"Well, no matter. It will all be over soon anyway. A gunshot or two here, a gunshot or two in Westminster – and then the game is done. Checkmate, I think. And then I can go back to East Berlin, and forget all about Englishmen with swords, and Englishwomen with tea trays." She puffed with renewed vigour at her cigarette, and a fresh cloud of almost pure white smoke made Georgie's eyes sting. It made the woman blink too; and Georgie, in desperation, acted entirely without thinking.
So fast that she was barely aware of doing it, she lashed out with the tray, smashing it into the Luger, and into the pale, ringed hand that was holding it. The gun soared away, skidding somewhere into a pile of cushions, and Georgie, still running purely on instinct, leapt foward, and swung the tray back in the other direction. Struggling to rise from amid her pile of uncooperative cushions, her enemy was almost helpless, and the tray caught her a splendid blow across the side of the head. The force of it set Georgie's wrists vibrating, but she clung onto the tray, and swung it again, following up her first blow with a second that left the woman sprawled unmoving atop the cushions. Hurriedly Georgie trussed her up with a purple patchwork of curtain ties and liberated cushion tassels, then, at a loss as to what to use for a gag, buried her beneath a heap of the cushions. Dropping the fallen cigarette into a flower vase, she let out a very shaky breath, but did not allow herself to rest. Not now. There were clearly evil plans underway, and she could not waste any time. Burrowing hurriedly for the Luger, she opened the door very cautiously, and met with silence. Luck, perhaps, was with her once again.
She had lost her bearings, she discovered, and was almost tempted to run down the corridor, knocking on doors and calling for Adam. In the event it proved unnecessary. One door was clearly different to the others – more stout, more resilient, and fitted with a hefty padlock. She wondered if she would be able to shoot it off, and was seriously contemplating the possibility when a soft footstep sounded behind her, and a hand closed around hers.
"You're under arrest!" she squeaked, jumping so violently at the shock that the hand was knocked loose, and she was free to whirl around, aiming the gun squarely at the by now somewhat rumpled shirtfront of Adam Adamant. He raised a perfectly groomed eyebrow, and used his swordstick to delicately nudge the gun aside.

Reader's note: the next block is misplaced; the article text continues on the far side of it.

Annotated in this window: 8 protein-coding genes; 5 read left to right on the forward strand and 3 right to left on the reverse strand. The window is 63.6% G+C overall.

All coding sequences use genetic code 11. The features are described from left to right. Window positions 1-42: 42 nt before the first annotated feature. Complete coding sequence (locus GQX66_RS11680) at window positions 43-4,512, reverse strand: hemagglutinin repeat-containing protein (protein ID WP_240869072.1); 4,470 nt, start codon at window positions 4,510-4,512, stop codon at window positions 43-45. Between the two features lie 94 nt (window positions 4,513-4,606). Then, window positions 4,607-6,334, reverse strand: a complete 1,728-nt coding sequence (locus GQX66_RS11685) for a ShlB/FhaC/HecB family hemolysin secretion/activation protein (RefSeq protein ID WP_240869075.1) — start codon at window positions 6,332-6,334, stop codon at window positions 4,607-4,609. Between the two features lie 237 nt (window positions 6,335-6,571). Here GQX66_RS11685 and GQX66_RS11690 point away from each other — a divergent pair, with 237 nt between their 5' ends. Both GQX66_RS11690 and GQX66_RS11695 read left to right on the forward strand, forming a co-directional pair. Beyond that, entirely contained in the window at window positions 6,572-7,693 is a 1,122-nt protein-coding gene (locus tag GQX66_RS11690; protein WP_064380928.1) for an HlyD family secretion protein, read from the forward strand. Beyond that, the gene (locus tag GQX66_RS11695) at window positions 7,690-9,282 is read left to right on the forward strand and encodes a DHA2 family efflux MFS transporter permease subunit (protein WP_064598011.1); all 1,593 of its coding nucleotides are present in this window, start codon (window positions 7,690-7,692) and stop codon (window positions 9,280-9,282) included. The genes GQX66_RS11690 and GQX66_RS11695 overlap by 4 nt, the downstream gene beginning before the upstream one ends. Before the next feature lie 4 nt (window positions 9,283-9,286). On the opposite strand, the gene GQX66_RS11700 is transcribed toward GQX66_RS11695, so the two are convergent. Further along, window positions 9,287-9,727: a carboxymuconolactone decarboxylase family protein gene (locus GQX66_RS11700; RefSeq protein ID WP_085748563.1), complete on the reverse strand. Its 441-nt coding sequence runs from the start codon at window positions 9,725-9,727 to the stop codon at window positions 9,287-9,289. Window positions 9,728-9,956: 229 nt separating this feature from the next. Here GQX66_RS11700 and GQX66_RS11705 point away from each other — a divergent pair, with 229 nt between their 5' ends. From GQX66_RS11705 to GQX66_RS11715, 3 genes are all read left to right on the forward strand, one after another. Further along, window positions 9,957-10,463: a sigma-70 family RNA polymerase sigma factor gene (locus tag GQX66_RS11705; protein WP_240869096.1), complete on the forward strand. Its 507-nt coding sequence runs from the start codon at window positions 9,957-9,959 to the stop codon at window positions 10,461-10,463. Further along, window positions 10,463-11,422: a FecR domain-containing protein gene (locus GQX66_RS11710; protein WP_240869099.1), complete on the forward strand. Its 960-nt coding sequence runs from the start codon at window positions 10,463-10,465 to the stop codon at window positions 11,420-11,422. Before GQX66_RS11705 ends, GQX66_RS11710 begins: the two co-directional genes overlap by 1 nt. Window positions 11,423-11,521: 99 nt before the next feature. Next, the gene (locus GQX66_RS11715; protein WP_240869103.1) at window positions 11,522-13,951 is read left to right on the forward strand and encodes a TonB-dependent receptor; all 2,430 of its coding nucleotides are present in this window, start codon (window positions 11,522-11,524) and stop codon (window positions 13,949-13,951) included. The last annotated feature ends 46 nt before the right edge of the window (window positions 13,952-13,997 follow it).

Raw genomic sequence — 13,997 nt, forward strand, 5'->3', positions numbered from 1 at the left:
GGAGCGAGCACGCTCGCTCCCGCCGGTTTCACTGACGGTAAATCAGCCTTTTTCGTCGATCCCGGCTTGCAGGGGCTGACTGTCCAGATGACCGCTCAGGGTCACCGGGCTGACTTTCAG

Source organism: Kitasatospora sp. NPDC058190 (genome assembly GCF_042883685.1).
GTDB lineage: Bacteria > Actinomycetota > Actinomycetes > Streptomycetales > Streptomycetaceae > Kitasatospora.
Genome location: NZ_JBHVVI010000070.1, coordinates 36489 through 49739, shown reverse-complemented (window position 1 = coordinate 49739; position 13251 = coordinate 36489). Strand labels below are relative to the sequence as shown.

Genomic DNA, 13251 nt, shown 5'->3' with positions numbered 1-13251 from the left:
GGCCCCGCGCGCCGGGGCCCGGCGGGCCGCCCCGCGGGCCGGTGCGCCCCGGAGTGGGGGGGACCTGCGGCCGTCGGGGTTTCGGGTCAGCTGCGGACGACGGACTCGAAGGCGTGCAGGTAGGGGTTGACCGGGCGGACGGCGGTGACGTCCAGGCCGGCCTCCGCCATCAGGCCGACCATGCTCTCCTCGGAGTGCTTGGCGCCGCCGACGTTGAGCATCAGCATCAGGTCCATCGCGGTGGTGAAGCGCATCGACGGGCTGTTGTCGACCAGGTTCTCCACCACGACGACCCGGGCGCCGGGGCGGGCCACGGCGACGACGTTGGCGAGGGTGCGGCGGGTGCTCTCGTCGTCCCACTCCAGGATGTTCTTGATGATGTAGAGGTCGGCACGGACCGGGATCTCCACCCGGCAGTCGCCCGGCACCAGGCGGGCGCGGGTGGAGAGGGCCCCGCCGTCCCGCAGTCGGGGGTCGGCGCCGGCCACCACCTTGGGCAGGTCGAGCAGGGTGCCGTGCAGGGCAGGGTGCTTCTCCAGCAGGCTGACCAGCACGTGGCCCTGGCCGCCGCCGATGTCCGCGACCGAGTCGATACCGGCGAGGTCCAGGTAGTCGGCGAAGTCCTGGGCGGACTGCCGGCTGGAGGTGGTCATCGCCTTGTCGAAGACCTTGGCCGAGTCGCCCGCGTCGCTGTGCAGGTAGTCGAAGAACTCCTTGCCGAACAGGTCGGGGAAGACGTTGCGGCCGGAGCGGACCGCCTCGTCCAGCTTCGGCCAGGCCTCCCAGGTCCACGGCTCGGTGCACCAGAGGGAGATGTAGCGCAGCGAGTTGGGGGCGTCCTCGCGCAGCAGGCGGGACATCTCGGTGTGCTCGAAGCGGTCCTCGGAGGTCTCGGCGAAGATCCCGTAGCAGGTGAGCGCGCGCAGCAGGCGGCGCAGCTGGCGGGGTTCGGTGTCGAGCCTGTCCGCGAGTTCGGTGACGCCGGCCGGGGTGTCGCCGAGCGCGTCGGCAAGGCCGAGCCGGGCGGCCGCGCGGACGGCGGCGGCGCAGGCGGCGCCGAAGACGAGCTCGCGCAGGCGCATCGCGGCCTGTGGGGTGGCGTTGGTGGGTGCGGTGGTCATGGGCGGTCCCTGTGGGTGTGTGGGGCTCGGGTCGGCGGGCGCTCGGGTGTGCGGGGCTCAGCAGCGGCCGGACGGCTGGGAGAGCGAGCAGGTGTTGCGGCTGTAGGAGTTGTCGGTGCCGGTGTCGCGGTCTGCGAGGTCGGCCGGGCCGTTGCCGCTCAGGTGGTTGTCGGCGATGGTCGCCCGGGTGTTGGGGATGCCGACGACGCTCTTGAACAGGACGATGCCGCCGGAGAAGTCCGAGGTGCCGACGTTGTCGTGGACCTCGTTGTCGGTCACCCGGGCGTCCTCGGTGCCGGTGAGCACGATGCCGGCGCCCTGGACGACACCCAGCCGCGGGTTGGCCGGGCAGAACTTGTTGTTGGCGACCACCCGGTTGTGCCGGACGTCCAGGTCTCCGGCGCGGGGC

"Indeed, Miss Jones? For what crime, might I inquire?"
"I—" She sighed, relief washing over her as her tension ebbed away. It was replaced soon enough by indignation. "For giving me the fright of my life, for starters. I might have shot you!"
"You, Miss Jones? Whatever for?" He took the gun, slipping it into a pocket. "And now I suggest that we beat a hasty retreat, before we are discovered."
"Yes. Yes, of course. We have to get to Westminster."
"Yes. There was a woman. A German woman. She said there was going to be a shooting there. A murder?"
"It would appear so." He frowned, then nodded his head, and offered Georgie an arm. "My congratulations, Miss Jones, and my thanks. Not only did you provide me with the means for my escape, but it seems that you have also discovered the secret of the gang's foul plan. We must away to Westminster, and sound the alarm."
"We?" She was so used to being packed off home that she could not help but blink at his words. He nodded.
"We may yet have work to do. Two heads are better than one, are they not?"
"They are, yes!" She linked her arm through his, and together they hurried for the door into the street. "Thank you, Adam. Maybe I'll make a feminist out of you yet."
"I have no idea what that is." He looked somewhat wary. "Should I be alarmed?"
"Probably." She held the door open for him, and eyeing it, and her, with obvious consternation, he edged out into the street. She could not help but laugh. "But don't worry. I'm always here to get your back."